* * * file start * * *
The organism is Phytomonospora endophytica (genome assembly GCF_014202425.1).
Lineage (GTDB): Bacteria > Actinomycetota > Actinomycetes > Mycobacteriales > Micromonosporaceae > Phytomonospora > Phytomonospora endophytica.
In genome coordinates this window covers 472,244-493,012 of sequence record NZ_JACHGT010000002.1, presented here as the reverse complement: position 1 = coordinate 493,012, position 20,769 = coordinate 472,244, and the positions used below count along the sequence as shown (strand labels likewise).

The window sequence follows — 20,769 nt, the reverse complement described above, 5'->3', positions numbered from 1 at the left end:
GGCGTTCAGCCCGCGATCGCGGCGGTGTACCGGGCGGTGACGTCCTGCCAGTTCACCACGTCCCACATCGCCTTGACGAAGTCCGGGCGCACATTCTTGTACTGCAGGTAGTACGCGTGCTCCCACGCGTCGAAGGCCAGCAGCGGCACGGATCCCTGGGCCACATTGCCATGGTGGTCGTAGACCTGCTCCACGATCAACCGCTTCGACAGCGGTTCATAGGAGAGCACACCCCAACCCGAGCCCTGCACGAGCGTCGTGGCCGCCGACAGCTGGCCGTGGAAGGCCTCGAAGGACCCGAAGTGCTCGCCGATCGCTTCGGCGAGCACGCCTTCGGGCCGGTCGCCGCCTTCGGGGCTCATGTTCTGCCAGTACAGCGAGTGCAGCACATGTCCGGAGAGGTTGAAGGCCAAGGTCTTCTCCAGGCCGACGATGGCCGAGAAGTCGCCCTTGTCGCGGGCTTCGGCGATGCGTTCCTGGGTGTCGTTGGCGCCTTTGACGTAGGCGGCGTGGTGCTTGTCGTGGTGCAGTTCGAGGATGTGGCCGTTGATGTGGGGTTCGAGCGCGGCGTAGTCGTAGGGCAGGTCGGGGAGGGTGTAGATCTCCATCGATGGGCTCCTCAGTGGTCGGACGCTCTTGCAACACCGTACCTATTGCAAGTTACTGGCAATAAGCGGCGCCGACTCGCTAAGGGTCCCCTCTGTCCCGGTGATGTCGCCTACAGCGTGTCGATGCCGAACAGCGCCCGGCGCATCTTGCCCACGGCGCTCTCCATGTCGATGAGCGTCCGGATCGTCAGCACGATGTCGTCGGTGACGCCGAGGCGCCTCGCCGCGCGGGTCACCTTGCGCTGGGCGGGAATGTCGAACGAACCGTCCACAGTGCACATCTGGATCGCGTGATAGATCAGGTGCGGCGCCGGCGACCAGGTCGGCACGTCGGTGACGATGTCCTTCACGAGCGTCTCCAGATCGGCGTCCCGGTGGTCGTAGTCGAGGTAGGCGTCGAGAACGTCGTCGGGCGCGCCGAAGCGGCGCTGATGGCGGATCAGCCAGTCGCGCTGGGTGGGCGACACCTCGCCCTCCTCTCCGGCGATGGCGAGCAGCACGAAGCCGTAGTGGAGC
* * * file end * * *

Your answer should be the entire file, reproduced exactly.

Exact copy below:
The organism is Phytomonospora endophytica (genome assembly GCF_014202425.1).
Lineage (GTDB): Bacteria > Actinomycetota > Actinomycetes > Mycobacteriales > Micromonosporaceae > Phytomonospora > Phytomonospora endophytica.
In genome coordinates this window covers 472,244-493,012 of sequence record NZ_JACHGT010000002.1, presented here as the reverse complement: position 1 = coordinate 493,012, position 20,769 = coordinate 472,244, and the positions used below count along the sequence as shown (strand labels likewise).

The window sequence follows — 20,769 nt, the reverse complement described above, 5'->3', positions numbered from 1 at the left end:
GGCGTTCAGCCCGCGATCGCGGCGGTGTACCGGGCGGTGACGTCCTGCCAGTTCACCACGTCCCACATCGCCTTGACGAAGTCCGGGCGCACATTCTTGTACTGCAGGTAGTACGCGTGCTCCCACGCGTCGAAGGCCAGCAGCGGCACGGATCCCTGGGCCACATTGCCATGGTGGTCGTAGACCTGCTCCACGATCAACCGCTTCGACAGCGGTTCATAGGAGAGCACACCCCAACCCGAGCCCTGCACGAGCGTCGTGGCCGCCGACAGCTGGCCGTGGAAGGCCTCGAAGGACCCGAAGTGCTCGCCGATCGCTTCGGCGAGCACGCCTTCGGGCCGGTCGCCGCCTTCGGGGCTCATGTTCTGCCAGTACAGCGAGTGCAGCACATGTCCGGAGAGGTTGAAGGCCAAGGTCTTCTCCAGGCCGACGATGGCCGAGAAGTCGCCCTTGTCGCGGGCTTCGGCGATGCGTTCCTGGGTGTCGTTGGCGCCTTTGACGTAGGCGGCGTGGTGCTTGTCGTGGTGCAGTTCGAGGATGTGGCCGTTGATGTGGGGTTCGAGCGCGGCGTAGTCGTAGGGCAGGTCGGGGAGGGTGTAGATCTCCATCGATGGGCTCCTCAGTGGTCGGACGCTCTTGCAACACCGTACCTATTGCAAGTTACTGGCAATAAGCGGCGCCGACTCGCTAAGGGTCCCCTCTGTCCCGGTGATGTCGCCTACAGCGTGTCGATGCCGAACAGCGCCCGGCGCATCTTGCCCACGGCGCTCTCCATGTCGATGAGCGTCCGGATCGTCAGCACGATGTCGTCGGTGACGCCGAGGCGCCTCGCCGCGCGGGTCACCTTGCGCTGGGCGGGAATGTCGAACGAACCGTCCACAGTGCACATCTGGATCGCGTGATAGATCAGGTGCGGCGCCGGCGACCAGGTCGGCACGTCGGTGACGATGTCCTTCACGAGCGTCTCCAGATCGGCGTCCCGGTGGTCGTAGTCGAGGTAGGCGTCGAGAACGTCGTCGGGCGCGCCGAAGCGGCGCTGATGGCGGATCAGCCAGTCGCGCTGGGTGGGCGACACCTCGCCCTCCTCTCCGGCGATGGCGAGCAGCACGAAGCCGTAGTGGAGC